Whether it’s due to arthritis, headache, an injury or some other agonizing condition, chronic pain is endemic in the US. A whopping 116 million Americans live with this dark cloud—more people than heart disease, cancer and diabetes combined.  

Treatment for chronic pain runs the gamut from physical therapy and chiropractic care to powerful—often dangerous—painkillers and even surgery. But one approach that can be highly effective isn’t even on the radar of most Americans: Traditional Chinese Medicine (TCM). 

How TCM Works

TCM treatments focus on underlyingimbalances and blockages that lead to pain. According to TCM principles, pain is caused by stagnationin yin (substance, or blood) and yang (movement, or qi, the body’s vital energy).

The natural therapies of TCM treat pain by unblocking qi stagnation, restoring blood flow and enhancing qi. A TCM diagnosis is determined in many ways, including the location of the pain…pulse diagnosis…and tongue diagnosis. The location indicates what acupuncture channel(s) the pain is affecting. The pulse and tongue diagnoses help to reveal the body’s internal state of qi. These clues help the practitioner form a treatment plan.

Top TCM Therapies

TCM offers a variety of therapies. Among the most effective…

• Acupuncture.TCM describes qi as flowing through 20 channels or meridians in the body, most of which are matched with organ systems, such as the kidneys, liver, lungs, spleen and stomach. The meridians are covered by about 400 acupoints, the energy points that are targeted by acupuncture. To resolve stagnation and move qi, an acupuncturist inserts hair-thin, disposable needles at the appropriate acupoints chosen as part of the patient evaluation and diagnosis. 

Don’t expect immediate results from acupuncture—it is a healing therapy that takes consistent treatment to resolve chronic pain conditions in most instances. An average course of treatment ranges from 12 to 22 sessions, depending on the severity of the chronic condition. 

Also, let your acupuncturist know if there’s been a change in the intensity and/or frequency of your pain. These valuable clues can indicate that the treatment is working, even if the pain is not yet entirely ­eliminated.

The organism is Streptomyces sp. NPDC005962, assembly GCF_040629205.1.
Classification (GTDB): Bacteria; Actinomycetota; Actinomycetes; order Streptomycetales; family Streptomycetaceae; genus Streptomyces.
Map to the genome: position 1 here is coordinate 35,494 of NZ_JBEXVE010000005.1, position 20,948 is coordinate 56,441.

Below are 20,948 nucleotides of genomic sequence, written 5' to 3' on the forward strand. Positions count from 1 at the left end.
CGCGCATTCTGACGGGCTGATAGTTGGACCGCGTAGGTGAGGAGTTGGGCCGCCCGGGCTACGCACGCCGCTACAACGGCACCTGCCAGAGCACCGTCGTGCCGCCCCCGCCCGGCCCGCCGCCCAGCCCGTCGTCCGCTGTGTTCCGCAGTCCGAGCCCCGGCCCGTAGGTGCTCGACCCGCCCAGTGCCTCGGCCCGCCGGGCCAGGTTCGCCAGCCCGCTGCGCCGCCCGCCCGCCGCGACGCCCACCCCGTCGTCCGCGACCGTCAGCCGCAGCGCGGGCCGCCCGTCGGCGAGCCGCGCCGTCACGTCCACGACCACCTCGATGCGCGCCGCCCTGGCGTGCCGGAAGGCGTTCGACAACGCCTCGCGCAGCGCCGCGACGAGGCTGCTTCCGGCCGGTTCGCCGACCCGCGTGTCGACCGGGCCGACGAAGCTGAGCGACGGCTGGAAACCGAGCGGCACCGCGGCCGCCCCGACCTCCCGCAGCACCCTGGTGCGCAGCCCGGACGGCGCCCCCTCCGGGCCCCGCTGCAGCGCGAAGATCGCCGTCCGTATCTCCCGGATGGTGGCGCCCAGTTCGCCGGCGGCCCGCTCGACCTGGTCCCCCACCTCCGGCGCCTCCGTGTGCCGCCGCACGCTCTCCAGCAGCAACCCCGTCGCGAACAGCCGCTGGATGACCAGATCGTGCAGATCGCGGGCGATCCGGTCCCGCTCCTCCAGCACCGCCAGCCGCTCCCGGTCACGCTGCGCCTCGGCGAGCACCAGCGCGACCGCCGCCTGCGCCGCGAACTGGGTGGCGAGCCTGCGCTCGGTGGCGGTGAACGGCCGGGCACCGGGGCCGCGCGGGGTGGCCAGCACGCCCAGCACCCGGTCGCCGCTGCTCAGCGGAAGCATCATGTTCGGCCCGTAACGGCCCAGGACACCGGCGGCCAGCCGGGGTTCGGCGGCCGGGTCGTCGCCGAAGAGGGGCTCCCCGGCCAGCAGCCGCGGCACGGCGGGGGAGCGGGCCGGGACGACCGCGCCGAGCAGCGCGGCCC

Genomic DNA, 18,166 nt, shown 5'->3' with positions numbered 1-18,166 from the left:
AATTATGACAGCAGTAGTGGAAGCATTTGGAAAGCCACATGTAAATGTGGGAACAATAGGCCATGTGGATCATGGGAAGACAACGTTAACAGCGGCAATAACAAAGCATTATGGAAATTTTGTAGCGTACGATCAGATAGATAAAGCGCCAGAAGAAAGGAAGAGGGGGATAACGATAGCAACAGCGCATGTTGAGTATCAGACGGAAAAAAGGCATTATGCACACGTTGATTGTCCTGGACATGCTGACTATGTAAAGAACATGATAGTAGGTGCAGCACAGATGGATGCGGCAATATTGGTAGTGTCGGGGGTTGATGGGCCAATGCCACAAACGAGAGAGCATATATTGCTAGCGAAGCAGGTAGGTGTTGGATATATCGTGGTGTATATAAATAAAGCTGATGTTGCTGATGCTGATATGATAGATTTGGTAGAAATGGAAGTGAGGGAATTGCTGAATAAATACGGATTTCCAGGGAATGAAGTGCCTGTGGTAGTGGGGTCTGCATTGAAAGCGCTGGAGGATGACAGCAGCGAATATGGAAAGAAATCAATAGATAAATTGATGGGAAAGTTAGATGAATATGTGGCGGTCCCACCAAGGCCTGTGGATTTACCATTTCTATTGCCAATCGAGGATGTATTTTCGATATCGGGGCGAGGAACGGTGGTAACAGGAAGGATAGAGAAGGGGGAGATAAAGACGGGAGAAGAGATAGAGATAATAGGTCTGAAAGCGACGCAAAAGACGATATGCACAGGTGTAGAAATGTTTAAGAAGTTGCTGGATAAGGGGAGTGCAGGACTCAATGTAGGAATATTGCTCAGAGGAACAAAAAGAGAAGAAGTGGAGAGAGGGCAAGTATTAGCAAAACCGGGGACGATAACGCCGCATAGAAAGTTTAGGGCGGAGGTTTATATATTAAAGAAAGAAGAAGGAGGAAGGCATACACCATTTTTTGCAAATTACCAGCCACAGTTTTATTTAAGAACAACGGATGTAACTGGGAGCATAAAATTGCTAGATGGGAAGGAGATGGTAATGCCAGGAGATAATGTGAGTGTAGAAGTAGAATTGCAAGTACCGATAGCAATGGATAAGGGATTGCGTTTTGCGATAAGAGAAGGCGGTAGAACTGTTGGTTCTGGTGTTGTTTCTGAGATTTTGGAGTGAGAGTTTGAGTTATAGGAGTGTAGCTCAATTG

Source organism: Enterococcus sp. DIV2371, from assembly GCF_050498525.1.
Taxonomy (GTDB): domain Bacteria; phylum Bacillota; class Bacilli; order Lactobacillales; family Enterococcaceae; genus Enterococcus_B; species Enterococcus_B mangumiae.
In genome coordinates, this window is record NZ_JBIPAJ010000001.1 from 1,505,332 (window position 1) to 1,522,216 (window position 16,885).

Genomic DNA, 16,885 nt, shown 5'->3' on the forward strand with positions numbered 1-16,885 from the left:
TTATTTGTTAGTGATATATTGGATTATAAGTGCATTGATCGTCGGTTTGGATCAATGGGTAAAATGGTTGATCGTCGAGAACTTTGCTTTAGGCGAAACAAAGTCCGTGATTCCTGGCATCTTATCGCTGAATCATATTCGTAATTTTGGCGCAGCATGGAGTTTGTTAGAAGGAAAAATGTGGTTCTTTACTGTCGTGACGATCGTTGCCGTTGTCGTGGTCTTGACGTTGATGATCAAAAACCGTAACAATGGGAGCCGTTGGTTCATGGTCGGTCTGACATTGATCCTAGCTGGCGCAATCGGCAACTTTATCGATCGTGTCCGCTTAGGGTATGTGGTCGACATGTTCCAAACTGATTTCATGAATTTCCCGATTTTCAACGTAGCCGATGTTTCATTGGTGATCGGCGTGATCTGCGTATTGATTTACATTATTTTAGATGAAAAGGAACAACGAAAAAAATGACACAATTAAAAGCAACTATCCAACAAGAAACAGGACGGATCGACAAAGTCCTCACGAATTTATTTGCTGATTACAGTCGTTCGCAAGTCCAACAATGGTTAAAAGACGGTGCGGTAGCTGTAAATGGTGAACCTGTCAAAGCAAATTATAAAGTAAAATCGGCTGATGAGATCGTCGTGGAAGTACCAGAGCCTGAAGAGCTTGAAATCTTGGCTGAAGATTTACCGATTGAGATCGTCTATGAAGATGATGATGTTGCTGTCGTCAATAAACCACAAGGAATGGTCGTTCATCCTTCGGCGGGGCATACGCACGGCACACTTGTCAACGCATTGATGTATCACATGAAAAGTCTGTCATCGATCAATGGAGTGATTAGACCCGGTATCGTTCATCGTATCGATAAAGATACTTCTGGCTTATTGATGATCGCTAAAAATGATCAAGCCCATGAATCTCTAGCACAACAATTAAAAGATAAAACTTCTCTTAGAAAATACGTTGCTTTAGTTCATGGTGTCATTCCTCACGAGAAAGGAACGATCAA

Compelling research:When scientists reviewed the evidence on acupuncture for chronic pain, this treatment was found to be an “effective, safe and cost-effective” solution for relieving many types of chronic pain, including low back, neck, shoulder, knee and headache, according to a research review published in Current Opinion in ­Anaesthesiology

Look for a licensed acupuncturist (LAc) who is board-certified through the National Certification Commission for Acupuncture and Oriental Medicine, NCCAOM.org—a process that requires an average of approximately 2,000 hours of training specifically in Oriental medicine. 

• Emotional therapy. In TCM theory, emotions such as chronic anger—which is very common in our society—create stagnation in the liver, which controls the flow of blood and qi throughout the body. 

Liver qi stagnation can cause chronic joint pain, headaches, muscle spasms, and generalized aches and pains. Many other chronic negative emotions—such as chronic worry or depression—also can play a role in chronic pain.

Self-care option: In addition to acupuncture, you can use herbs such as yellow dock root, bupleurum root or milk thistle seed—all of which soothe the liver and are available individually online. Bupleurum, however, is more widely found in a combination formula such as Xiao Yao Wan, also called “Free and Easy Wanderer,” which is available online as well. Follow the dosage recommendation on the label. 

Important: Be sure to consult your doctor before taking any herbal formula—especially if you have a chronic medical condition or take medication.

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